Tag Archives: Data Warehousing
In my previous entry, I mentioned how our customers are democratizing innovation in data warehousing and data integration. One thing is clear: there is renewed energy around using data to become competitive in the global market. We also have many options in data warehousing –a centralized enterprise data warehouse (EDW), departmental data warehouses and data marts, including appliance options and cloud computing for data warehousing. And yes, we do have an ongoing argument of EDW versus data marts. What’s different at this time is that, it’s the business that’s fueling this debate. A customer may outlaw a data mart because the maintenance costs and risks managing marts outweigh the potential benefits and thus do not meet the operating requirements. Another may opt for a cyclical data mart to allow for faster time to market and analytic flexibility for departmental business needs with a shorter turnaround.
One of our customers in the entertainment industry recently went live with their real-time data warehousing and master data management project. (more…)
In my last blog, we discussed the ever changing face of data warehousing. As the data warehouse evolves, so does the decision support system that is built on the platform of the data warehouse. We are moving from historical and analytical decision support to event driven decision support.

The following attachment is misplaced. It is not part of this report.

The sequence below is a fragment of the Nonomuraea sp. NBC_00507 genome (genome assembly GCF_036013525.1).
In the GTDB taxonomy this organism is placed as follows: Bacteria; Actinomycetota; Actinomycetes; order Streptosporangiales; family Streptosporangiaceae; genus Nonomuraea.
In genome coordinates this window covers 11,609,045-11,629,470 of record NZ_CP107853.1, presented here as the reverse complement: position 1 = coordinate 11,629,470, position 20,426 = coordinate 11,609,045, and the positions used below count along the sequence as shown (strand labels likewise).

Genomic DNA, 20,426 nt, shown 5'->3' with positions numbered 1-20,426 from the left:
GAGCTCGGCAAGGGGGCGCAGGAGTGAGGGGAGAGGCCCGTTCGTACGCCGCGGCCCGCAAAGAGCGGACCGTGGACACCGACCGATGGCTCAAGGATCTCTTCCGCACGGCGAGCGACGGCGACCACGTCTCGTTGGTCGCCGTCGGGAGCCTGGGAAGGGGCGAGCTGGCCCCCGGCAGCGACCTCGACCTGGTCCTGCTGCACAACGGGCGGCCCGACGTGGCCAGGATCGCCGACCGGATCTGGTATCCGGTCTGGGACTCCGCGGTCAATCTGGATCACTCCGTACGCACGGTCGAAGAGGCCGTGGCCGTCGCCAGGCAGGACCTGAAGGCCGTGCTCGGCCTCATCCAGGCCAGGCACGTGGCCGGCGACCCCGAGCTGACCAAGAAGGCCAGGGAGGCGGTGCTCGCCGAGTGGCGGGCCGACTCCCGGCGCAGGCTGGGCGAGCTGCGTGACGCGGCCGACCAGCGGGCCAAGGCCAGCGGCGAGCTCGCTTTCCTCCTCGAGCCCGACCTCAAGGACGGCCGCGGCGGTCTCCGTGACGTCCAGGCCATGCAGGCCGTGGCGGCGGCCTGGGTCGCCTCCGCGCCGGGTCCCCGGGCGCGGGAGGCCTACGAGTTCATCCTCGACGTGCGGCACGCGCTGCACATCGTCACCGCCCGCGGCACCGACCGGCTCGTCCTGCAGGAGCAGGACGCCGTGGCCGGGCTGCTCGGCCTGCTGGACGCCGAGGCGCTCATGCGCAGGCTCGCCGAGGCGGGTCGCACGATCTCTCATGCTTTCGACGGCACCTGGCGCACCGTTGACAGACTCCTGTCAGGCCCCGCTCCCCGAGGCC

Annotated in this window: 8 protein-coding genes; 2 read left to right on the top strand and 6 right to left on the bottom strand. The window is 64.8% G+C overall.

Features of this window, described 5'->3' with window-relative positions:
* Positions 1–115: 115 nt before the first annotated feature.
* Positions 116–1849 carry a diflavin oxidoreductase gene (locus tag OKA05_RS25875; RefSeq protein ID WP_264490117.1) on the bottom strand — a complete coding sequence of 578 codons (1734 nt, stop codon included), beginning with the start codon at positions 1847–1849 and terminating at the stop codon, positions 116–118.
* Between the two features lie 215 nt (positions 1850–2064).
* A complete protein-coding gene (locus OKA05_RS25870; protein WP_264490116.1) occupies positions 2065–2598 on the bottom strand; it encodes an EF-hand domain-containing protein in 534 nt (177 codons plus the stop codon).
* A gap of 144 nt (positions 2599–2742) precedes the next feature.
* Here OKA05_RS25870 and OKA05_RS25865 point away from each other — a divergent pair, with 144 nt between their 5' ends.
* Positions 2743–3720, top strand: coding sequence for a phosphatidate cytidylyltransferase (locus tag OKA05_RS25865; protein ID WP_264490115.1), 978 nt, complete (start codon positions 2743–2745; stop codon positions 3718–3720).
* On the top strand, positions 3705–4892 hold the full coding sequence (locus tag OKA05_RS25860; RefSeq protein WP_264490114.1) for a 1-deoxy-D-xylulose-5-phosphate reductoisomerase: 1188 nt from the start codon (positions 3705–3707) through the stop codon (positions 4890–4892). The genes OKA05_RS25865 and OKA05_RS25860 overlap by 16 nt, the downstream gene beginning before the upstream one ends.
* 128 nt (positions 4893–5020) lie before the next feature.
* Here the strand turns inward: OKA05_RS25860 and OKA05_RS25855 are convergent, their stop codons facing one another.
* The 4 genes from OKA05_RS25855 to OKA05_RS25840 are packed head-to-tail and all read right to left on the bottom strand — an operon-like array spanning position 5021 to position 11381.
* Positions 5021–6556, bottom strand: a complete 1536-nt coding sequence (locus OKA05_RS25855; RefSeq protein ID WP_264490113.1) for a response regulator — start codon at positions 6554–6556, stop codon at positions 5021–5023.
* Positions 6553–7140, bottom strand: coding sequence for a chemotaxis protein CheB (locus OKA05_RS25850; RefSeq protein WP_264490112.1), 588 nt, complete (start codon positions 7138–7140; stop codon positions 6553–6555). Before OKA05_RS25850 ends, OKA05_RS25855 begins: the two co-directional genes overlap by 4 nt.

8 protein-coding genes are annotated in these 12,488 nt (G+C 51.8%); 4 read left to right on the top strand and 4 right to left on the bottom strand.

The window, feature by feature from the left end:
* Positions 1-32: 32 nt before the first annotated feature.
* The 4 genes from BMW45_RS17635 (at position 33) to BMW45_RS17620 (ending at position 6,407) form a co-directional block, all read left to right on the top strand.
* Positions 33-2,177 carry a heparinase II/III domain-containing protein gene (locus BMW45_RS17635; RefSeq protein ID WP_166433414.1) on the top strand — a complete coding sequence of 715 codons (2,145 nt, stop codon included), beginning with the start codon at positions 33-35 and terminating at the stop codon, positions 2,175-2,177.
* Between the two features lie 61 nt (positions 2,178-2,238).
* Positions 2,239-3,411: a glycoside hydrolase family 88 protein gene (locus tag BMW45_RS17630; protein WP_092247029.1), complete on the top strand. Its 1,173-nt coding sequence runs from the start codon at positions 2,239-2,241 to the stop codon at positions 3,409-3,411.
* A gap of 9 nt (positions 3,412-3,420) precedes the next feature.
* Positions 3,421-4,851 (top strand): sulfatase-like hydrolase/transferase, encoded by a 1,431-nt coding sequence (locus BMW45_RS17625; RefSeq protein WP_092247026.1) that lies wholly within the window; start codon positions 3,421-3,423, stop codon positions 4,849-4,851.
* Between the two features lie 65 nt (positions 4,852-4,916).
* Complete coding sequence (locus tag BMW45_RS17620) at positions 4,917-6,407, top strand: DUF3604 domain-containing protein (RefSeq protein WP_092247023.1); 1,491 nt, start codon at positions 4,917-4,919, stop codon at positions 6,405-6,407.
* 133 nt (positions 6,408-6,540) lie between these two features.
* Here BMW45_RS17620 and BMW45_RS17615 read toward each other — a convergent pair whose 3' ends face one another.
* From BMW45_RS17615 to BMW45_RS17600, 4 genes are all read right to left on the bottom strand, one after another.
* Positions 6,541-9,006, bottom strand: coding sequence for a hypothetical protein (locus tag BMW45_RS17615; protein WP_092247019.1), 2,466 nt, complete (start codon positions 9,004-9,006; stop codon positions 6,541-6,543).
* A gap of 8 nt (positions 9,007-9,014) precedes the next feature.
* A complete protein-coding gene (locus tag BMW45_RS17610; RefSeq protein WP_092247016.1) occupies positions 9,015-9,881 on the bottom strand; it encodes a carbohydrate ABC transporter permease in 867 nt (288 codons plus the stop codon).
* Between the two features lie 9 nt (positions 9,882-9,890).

What this means is, instead of observing patterns and trends from historical data and then influencing changes in your business workflow, you will introduce data as events occur in your operational systems into the data warehouse, and take instant measurements and provide the results for analysis and decision support.
Event driven data integration will require significant data architecture and data mapping efforts from operational systems to the data warehouse. There are multiple ways to implement this with ETL/ELT/CDC types of technologies. But do not forget that you will need to pay attention to data quality, metadata and master data management in addition to all the other details. Last but not least; you will need to remember that all of this needs to happen with extreme agility. (more…)
Technology vendors like to talk about platforms, because platforms imply a broader footprint both in terms of functional capabilities and in terms of implementation usage. Platforms also sound more “strategic,” even if the practical implications are vague. But the term “platform” can also be simple marketing hype. How do you know when a software “platform” is really a platform? More specifically, do data integration platforms exist now?